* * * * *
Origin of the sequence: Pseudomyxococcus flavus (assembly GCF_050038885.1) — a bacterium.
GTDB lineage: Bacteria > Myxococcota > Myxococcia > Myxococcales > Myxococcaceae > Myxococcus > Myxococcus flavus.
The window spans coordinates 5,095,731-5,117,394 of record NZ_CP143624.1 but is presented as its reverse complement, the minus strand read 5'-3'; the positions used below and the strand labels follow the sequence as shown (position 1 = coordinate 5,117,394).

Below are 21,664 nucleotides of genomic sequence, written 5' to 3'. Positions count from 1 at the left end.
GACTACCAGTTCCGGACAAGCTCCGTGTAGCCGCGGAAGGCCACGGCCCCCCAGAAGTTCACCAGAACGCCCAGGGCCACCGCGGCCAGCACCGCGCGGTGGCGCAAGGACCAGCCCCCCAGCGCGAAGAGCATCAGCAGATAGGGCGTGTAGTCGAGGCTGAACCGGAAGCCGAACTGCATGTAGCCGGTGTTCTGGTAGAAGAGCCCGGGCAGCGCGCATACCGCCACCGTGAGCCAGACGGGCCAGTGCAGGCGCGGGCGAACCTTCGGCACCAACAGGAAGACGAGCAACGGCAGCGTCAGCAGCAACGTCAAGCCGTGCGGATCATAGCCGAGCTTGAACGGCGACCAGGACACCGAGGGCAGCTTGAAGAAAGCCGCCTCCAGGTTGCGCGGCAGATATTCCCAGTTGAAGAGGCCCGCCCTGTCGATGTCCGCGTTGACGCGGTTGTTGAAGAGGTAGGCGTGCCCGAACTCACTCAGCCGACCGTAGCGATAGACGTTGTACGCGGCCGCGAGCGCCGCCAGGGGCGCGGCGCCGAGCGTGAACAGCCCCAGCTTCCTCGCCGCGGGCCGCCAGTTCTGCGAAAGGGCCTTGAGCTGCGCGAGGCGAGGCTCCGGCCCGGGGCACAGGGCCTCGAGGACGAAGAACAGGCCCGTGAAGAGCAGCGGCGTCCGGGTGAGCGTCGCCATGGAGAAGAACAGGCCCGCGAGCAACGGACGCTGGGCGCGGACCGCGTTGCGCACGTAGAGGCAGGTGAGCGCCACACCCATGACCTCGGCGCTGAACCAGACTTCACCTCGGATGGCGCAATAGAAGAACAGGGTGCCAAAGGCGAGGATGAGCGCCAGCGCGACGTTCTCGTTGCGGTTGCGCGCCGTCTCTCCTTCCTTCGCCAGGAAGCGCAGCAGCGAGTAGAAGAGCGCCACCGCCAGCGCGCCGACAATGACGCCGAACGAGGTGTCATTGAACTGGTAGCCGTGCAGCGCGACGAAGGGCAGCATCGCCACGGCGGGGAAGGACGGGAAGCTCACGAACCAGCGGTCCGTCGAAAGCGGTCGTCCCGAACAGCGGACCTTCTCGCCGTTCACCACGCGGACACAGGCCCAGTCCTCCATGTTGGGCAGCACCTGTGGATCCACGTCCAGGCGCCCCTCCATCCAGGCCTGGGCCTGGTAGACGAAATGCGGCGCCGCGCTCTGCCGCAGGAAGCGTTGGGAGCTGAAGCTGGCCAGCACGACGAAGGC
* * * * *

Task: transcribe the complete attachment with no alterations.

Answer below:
Origin of the sequence: Pseudomyxococcus flavus (assembly GCF_050038885.1) — a bacterium.
GTDB lineage: Bacteria > Myxococcota > Myxococcia > Myxococcales > Myxococcaceae > Myxococcus > Myxococcus flavus.
The window spans coordinates 5,095,731-5,117,394 of record NZ_CP143624.1 but is presented as its reverse complement, the minus strand read 5'-3'; the positions used below and the strand labels follow the sequence as shown (position 1 = coordinate 5,117,394).

Below are 21,664 nucleotides of genomic sequence, written 5' to 3'. Positions count from 1 at the left end.
GACTACCAGTTCCGGACAAGCTCCGTGTAGCCGCGGAAGGCCACGGCCCCCCAGAAGTTCACCAGAACGCCCAGGGCCACCGCGGCCAGCACCGCGCGGTGGCGCAAGGACCAGCCCCCCAGCGCGAAGAGCATCAGCAGATAGGGCGTGTAGTCGAGGCTGAACCGGAAGCCGAACTGCATGTAGCCGGTGTTCTGGTAGAAGAGCCCGGGCAGCGCGCATACCGCCACCGTGAGCCAGACGGGCCAGTGCAGGCGCGGGCGAACCTTCGGCACCAACAGGAAGACGAGCAACGGCAGCGTCAGCAGCAACGTCAAGCCGTGCGGATCATAGCCGAGCTTGAACGGCGACCAGGACACCGAGGGCAGCTTGAAGAAAGCCGCCTCCAGGTTGCGCGGCAGATATTCCCAGTTGAAGAGGCCCGCCCTGTCGATGTCCGCGTTGACGCGGTTGTTGAAGAGGTAGGCGTGCCCGAACTCACTCAGCCGACCGTAGCGATAGACGTTGTACGCGGCCGCGAGCGCCGCCAGGGGCGCGGCGCCGAGCGTGAACAGCCCCAGCTTCCTCGCCGCGGGCCGCCAGTTCTGCGAAAGGGCCTTGAGCTGCGCGAGGCGAGGCTCCGGCCCGGGGCACAGGGCCTCGAGGACGAAGAACAGGCCCGTGAAGAGCAGCGGCGTCCGGGTGAGCGTCGCCATGGAGAAGAACAGGCCCGCGAGCAACGGACGCTGGGCGCGGACCGCGTTGCGCACGTAGAGGCAGGTGAGCGCCACACCCATGACCTCGGCGCTGAACCAGACTTCACCTCGGATGGCGCAATAGAAGAACAGGGTGCCAAAGGCGAGGATGAGCGCCAGCGCGACGTTCTCGTTGCGGTTGCGCGCCGTCTCTCCTTCCTTCGCCAGGAAGCGCAGCAGCGAGTAGAAGAGCGCCACCGCCAGCGCGCCGACAATGACGCCGAACGAGGTGTCATTGAACTGGTAGCCGTGCAGCGCGACGAAGGGCAGCATCGCCACGGCGGGGAAGGACGGGAAGCTCACGAACCAGCGGTCCGTCGAAAGCGGTCGTCCCGAACAGCGGACCTTCTCGCCGTTCACCACGCGGACACAGGCCCAGTCCTCCATGTTGGGCAGCACCTGTGGATCCACGTCCAGGCGCCCCTCCATCCAGGCCTGGGCCTGGTAGACGAAATGCGGCGCCGCGCTCTGCCGCAGGAAGCGTTGGGAGCTGAAGCTGGCCAGCACGACGAAGGC